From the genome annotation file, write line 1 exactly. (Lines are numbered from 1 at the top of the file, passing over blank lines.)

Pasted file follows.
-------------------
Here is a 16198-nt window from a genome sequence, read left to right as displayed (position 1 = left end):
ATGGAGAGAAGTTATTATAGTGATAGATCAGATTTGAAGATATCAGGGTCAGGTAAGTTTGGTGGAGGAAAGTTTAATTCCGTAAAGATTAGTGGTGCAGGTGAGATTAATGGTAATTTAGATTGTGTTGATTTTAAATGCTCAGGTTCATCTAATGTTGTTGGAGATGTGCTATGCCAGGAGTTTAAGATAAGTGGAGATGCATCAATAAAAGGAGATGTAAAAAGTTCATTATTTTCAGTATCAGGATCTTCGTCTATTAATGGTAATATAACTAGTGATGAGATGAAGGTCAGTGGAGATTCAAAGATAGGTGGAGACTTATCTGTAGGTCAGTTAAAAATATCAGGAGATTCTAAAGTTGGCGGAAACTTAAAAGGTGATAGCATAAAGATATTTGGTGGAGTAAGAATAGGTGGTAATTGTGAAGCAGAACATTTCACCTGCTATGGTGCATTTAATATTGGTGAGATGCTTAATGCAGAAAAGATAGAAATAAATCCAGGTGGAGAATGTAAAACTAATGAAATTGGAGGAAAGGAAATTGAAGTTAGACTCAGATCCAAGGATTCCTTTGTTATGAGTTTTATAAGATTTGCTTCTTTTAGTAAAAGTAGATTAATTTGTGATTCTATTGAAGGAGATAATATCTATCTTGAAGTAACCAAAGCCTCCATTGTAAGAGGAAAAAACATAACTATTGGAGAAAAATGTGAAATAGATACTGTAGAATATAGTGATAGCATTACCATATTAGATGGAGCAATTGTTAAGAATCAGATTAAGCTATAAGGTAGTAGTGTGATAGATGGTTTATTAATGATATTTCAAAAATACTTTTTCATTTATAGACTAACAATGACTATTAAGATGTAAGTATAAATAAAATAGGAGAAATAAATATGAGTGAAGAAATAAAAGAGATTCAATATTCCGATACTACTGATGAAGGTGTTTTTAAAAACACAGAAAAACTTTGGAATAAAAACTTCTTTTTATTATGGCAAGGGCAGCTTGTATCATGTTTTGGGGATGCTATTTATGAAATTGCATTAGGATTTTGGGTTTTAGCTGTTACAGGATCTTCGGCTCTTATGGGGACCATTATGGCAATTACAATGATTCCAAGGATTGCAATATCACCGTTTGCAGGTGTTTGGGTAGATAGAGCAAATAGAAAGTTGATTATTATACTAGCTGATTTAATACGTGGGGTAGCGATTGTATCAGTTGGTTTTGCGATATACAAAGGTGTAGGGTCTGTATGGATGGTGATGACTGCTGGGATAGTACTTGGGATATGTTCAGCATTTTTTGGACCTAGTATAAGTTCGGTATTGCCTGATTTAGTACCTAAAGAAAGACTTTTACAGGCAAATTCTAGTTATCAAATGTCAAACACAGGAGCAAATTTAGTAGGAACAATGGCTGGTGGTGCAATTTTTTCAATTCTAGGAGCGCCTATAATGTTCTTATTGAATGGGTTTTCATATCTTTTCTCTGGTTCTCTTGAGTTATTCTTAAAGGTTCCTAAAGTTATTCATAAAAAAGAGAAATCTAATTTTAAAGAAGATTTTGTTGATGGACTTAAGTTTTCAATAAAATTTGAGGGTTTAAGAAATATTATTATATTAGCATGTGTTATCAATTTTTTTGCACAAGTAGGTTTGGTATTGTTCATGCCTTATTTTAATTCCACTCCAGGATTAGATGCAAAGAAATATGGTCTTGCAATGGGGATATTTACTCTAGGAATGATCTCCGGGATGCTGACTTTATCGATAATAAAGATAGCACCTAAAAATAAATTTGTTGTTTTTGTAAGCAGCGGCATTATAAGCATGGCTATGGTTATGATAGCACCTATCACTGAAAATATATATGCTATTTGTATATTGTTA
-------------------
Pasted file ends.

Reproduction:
Here is a 16198-nt window from a genome sequence, read left to right as displayed (position 1 = left end):